Mark Law Firm Blog

I Was Injured While Telecommuting…What Are My Rights?

Posted by Jamison Mark on Oct 5, 2017 4:00:00 PM
New Jersey Attorneys

ankle-injury-cropped.jpgIf you are injured while working from home (sometimes known as “telecommuting” or “teleworking”), you may not realize that you may be eligible for workers’ compensation benefits. These could reimburse you for medical expenses, lost wages, temporary disability, permanent disability or impairment, and more. Do you know your rights?

 

Worker’s Compensation Coverage Eligibility

New Jersey requires nearly all companies to carry workers’ compensation insurance for employees. If you work from a home-office location within the State of New Jersey, even if your company is not a New Jersey company, you may be eligible for NJ workers’ compensation protection. (Conversely, if you are injured while working from a home located in another state, even for a New Jersey company, you may not be eligible for New Jersey workers’ compensation protection.)[1]

 

In order to be covered by worker’s compensation, an injury must arise out of and be sustained in the course of a worker’s employment. The NJ Division of Risk Management (DRM) defines “in the course of employment” as when employees are at their place of work, during the hours that they are expected to be there, engaged in doing the tasks that they were employed to do. A compensable injury is a bodily injury (as opposed to property damage or a psychological injury) that is the direct and proximate result of something that happened in the course of employment. [2]

 

How to Determine if an In-Home Injury Is Covered

New Jersey courts recognize that it has become “common for employers to economize on workspace and have part of their staff work at the company headquarters and part at home, with the schedule varying from day to day.”[3] Many courts have considered employees’ homes to be their “workplaces” for purposes of workers’ compensation, taxation, and other legal categorization if the employee is working from home and it presents a benefit to the employer rather than just a convenience to the employee.[4]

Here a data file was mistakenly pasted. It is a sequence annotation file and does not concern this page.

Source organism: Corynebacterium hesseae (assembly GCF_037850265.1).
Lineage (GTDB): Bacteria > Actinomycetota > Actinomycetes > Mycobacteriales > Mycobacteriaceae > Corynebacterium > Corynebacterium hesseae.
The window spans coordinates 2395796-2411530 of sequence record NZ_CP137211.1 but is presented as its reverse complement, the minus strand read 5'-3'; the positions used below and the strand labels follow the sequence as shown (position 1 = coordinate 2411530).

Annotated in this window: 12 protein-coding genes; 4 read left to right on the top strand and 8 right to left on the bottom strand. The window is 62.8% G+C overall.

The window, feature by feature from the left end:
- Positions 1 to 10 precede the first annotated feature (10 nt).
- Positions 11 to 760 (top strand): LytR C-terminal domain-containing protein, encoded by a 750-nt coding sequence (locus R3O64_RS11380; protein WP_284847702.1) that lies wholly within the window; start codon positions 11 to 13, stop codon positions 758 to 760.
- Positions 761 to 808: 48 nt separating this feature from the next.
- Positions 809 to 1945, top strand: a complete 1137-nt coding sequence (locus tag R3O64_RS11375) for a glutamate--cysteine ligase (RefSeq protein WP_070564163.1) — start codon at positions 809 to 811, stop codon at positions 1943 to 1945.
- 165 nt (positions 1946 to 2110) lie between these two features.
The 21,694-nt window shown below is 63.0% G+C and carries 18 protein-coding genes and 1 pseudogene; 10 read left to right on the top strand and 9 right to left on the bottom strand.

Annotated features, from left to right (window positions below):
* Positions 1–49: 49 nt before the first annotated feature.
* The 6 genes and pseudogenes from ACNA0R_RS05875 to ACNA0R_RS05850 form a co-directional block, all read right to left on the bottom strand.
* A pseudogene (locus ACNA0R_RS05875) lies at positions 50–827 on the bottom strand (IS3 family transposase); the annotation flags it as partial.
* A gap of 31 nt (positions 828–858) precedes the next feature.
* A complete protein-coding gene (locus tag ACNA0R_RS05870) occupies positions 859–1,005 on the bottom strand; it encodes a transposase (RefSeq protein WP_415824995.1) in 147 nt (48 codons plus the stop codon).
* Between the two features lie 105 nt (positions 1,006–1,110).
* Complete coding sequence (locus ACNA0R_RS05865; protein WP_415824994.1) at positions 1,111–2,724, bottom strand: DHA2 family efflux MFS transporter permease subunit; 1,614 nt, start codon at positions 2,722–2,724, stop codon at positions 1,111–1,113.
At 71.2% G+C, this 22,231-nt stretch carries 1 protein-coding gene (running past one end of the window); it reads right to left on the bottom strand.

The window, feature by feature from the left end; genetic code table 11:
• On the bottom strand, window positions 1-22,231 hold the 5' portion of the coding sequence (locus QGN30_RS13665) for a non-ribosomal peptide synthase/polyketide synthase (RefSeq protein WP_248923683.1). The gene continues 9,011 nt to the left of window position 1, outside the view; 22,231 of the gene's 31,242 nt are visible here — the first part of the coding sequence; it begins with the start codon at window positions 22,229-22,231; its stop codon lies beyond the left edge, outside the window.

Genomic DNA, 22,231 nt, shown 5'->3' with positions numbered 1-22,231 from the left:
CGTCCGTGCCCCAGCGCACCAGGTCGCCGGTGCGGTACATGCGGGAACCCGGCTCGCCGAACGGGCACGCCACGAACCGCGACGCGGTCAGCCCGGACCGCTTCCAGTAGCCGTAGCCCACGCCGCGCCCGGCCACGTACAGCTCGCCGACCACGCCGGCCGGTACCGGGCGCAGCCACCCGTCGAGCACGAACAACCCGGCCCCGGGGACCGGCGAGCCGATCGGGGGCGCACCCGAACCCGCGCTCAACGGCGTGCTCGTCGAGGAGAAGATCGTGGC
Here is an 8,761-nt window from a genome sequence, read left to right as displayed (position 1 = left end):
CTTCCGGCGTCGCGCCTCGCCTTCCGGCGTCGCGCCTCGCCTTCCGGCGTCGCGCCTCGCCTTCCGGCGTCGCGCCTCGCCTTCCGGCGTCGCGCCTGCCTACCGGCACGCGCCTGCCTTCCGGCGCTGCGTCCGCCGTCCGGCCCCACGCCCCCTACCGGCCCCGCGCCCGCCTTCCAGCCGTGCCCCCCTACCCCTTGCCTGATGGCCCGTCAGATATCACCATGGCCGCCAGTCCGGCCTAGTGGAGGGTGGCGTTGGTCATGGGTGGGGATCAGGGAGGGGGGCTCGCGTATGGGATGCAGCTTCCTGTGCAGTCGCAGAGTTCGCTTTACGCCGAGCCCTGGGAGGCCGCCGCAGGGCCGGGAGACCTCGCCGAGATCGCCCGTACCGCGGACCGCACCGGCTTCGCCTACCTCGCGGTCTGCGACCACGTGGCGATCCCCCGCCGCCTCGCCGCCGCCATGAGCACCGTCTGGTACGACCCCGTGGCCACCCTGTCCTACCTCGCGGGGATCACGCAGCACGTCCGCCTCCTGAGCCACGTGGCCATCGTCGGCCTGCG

In cases where an employee’s home is a recognized workplace, most courts have construed the requirement that the activities be “work related” liberally in favor of the employee (e.g., a sales manager who slipped on his icy driveway while salting it, ostensibly to ensure a postal worker could deliver an expected work-related package, was covered[5]). Injuries during regular work breaks (such as bathroom breaks, coffee breaks, or meal periods) are also usually covered (e.g., coverage was extended to a woman, working from her home office, who was assaulted by a neighbor while she was making lunch[6]).

 

Workers’ comp will not, however, cover injuries that are completely unrelated to work or personal comfort, such as doing laundry or caring for children.[7] New Jersey courts have also tended to exclude coverage for natural health conditions such as strokes or heart attacks which cannot be directly causally related to an employee’s work.[8]

 

What Kinds of Injuries Are Compensable? 

You may be able to recover workers’ compensation benefits for the same kinds of injuries that you’d suffer in an office, including neck pain, back injuries, stress, migraines, and repetitive motion injuries. You might also be able to recover injuries caused by dangerous or hazardous conditions in your home office. An experienced New Jersey workers’ compensation attorney can help you evaluate what claims you may be able to pursue to recover what you deserve for your injuries.

 

If you’ve been injured in a workplace accident or believe you may have a claim related to your employment, such as a sexual harassment, disability discrimination, wrongful termination or adverse employment action claim, contact the Mark Law Firm. To schedule an appointment at the Basking Ridge, Newark, Oradell, Jersey City, or Union, NJ, law offices of the Mark Law Firm, contact us online or call 973-440-2311, 908-626-1001, or 201-787-9406 today.

 

Injured on the job?  Free Guide: 5 Things You Must Know

 

[1] Gundecha v. Board of Review, 118 A. 3d 366 (NJ App. Div. 2015).

[2]Workers Compensation.” State of New Jersey Department of the Treasury, Division of Risk Management. n.d. Accessed 30 Aug 2017.

[3] Wasserman v. W.R. Grace & Co., et al., 281 N.J. Super. 34, 38, 656 A. 2d 453 (NJ App. Div., 1995).

[4] See, Rogers v. Pacesetter Corp., 97 S.W.2d 540 (Mo. App. E.D. 1998), Tiernan v. Potter, 281 A.D.787 (NY App. Div. 1953).

[5] Ae Clevite, Inc. v. Labor Com'n, 996 P.2d 1072 (Utah Ct. App. 2000).

[6] Wait v. Travelers Indem. Co. of Illinois, 240 SW 3d 220 (Tenn. Sup. Ct. 2007).

[7] See OSHA Standard Interpretation No. 1904.4(b)(7), Occupational Safety and Health Administration, U.S. Department of Labor, 2009.

[8] James P. Renner v. AT&T, NJ Sup. Ct. (A-71-11) (068744), 2014.

Topics: Workers' Compensation